+1       end- around carry


If light emitting diodes are connected with the output (which reflects the difference) of this circuit made with the help of full adder and inverter, in such a situation LED of 1’s will not irradiate (which reflects low output). However, 2s and 4s LEDs get illuminated (which indicate a high output) Resultantly, subtraction answer becomes clear once we look at the LEDs output.

Thus, subtraction answer on the output will appear as 0110 which is equivalent to decimal 6.

Four–Bit Adder – Subtractor

We know that a full adder can be used both for addition as well as subtraction purposes (i.e. addition and subtraction operations can also be performed within a circuit along with a common binary adder). This objective can be achieved via adding a XOR gate with every full adder. Now we design such a system, which can process both addition as well as subtraction functions.

First of all, we begin from the subtractor system shown in the figure 3.18. In order to convert this system into a 4 – bit adder, we will need to cut end around carry line and doing away with the 4 inverters, as can be seen in figure 3.19. According to this figure, 4 XOR gates have been mounted in place of 4 inverters. When input A of XOR gates is binary 0, problem bits pass through the XOR gate without any variation (i.e. when input A is zero, in such a situation the two numbers which are required to be added, its bits pass via XOR without any change), as has been revealed via a table shown below the figure. Thus, by means of setting control at 0, adder – subtractor unit, adds binary number A0 A1 A2 A3 with B0 B1 B2 B3 and result appears on output indicators (up to a sum of 1111). Remember that by setting control on zero (i.e. setting control on addition state) AND gate also turns OFF or AND gate ceases to operate. Thus, connection of end around carry suspends with the first full adder or end around carry signals stop transmitting from AND gates’ output.

When the unit shown in the figure is going to be used as a 4 – bit subtractor, its control must essentially be at position 1. In this situation, XOR gate acts as an inverter for B inputs leading to the full adder, as can be seen via the truth table towards the left on bottom of the figure.  AND gate also activates due to having 1 on control (that’s AND gate starts working) and as such information is transmitted back on full adder 1s in the shape of end around carry from full adder 8s. This subtractor subtracts binary input numbers B0 B1 B2 B3 from A0 A1 A2 A3 and difference appears on output indicators in the shape of binary. Remember that in this circuit, 1s complement and end around carry method is used for the purpose of subtraction and XOR gate acts like a complement.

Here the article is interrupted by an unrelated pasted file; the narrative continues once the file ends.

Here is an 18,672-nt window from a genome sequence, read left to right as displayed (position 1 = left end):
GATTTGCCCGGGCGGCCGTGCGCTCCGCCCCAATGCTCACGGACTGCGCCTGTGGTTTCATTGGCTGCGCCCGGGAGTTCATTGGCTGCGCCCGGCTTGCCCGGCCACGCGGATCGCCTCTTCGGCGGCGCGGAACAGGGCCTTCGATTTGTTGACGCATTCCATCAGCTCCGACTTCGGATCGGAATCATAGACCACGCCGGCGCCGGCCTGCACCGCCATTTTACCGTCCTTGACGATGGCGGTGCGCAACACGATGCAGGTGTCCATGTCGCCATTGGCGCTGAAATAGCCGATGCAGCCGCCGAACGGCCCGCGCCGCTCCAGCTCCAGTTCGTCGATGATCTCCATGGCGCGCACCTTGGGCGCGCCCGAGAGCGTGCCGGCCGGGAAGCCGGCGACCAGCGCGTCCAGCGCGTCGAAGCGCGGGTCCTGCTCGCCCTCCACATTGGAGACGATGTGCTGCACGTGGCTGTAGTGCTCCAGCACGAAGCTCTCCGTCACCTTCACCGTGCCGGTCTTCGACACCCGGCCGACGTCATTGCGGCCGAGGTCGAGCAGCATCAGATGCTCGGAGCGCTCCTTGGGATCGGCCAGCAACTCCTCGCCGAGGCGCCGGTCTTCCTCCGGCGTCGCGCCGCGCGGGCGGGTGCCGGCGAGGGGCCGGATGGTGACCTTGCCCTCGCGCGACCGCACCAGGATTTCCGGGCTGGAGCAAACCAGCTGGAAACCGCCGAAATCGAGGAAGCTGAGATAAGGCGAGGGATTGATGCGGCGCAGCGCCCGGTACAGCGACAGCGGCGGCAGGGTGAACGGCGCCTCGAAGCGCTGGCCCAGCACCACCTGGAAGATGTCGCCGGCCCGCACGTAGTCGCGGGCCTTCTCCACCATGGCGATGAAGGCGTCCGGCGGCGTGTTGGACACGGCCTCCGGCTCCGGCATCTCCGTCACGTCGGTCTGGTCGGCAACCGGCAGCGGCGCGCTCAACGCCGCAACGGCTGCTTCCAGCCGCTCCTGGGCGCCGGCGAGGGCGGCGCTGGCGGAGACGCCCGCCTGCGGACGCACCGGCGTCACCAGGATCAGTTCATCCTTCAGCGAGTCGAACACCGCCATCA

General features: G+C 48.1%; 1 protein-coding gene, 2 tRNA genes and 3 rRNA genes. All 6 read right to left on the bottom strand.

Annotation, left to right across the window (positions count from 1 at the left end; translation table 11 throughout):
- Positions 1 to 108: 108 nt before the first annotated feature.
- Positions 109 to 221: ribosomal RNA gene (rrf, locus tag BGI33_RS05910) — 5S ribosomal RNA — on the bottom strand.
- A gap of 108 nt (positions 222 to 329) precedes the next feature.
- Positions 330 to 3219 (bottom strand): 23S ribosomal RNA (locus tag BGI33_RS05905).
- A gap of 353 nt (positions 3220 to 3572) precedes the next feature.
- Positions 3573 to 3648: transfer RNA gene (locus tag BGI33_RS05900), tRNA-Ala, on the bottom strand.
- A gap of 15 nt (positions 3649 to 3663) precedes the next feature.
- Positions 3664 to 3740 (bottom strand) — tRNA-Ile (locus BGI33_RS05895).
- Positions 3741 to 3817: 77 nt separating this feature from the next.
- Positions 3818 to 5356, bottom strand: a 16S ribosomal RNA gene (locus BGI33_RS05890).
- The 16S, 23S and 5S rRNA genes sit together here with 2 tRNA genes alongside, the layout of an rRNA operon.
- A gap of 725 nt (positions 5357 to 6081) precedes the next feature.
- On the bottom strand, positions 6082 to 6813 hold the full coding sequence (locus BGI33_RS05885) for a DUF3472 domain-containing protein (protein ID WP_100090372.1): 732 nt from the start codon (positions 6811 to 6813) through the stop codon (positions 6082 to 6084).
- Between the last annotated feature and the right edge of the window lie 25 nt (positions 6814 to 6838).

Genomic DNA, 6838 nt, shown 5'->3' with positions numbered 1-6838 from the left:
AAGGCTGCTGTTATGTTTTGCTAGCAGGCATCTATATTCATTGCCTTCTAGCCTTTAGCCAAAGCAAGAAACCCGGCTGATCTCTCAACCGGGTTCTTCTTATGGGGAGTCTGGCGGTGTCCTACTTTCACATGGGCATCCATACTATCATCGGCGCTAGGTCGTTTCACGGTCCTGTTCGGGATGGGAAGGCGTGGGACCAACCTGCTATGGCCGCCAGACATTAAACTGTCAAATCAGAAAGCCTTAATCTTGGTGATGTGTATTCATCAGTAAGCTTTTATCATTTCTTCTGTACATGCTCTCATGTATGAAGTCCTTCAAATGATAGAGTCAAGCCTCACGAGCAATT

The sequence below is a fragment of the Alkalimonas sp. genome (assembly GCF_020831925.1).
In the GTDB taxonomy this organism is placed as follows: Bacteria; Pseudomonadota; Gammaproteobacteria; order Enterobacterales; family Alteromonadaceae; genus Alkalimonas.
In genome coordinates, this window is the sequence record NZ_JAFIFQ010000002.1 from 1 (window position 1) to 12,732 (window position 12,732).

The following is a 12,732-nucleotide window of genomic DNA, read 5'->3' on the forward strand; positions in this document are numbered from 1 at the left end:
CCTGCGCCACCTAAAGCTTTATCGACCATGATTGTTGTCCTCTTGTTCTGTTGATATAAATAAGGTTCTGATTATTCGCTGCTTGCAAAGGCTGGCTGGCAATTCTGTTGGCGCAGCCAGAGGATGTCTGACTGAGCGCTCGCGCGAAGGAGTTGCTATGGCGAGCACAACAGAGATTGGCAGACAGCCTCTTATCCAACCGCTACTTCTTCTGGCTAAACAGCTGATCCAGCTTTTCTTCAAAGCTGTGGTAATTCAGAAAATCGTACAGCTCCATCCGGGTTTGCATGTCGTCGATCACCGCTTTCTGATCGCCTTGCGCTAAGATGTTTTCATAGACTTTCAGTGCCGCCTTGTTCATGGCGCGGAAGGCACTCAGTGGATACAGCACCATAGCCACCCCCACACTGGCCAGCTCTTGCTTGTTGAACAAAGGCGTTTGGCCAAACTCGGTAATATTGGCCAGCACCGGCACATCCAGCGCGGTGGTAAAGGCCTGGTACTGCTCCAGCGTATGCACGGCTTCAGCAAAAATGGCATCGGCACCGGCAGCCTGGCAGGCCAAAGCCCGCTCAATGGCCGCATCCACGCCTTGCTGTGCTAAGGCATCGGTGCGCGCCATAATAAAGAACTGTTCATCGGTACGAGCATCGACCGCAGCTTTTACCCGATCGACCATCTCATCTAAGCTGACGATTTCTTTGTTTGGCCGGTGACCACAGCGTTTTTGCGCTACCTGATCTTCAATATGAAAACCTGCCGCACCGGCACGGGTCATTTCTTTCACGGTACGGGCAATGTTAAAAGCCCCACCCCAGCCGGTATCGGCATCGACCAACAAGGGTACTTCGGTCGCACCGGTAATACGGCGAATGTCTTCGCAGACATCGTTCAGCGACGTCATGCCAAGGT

Figure 3.19 – combination adder – subtractor circuit


8 – Bit Adder – subtractor

In figure 3.20, an 8 – bit binary adder – subtractor circuit has been illustrated, which adds or subtracts binary numbers. This circuit is spread across from left to right, i.e. the least significant column of the circuit is towards right whereas the most significant column is towards the left. The carry – out of every full adder (FA) is the carry – in of every next full – adder. Remember that during 8 – bit arithmetic operation, final carry is ignored (because in case of 8 – bit mathematical operation, values remain between 0 – 255, therefore every number supposed to be added or subtracted, must remain between 0 – 255. Further, the answer should also be within a range 0 – 255. If values exceed 255, the 16 – bit arithmetic operation should be used. While using the 8 – bit arithmetic operation, if the answer as a result of addition is greater than 255, an overflow occurs and a carry moves into the 9th column. There is just one circuit in most of the microprocessors, which is known as carry flag. This circuit, provides information sensing carry in the 9th column, that 8 – bit answer is invalid. That’s the reason, final carry is generally being ignored during an 8 – bit arithmetic operation)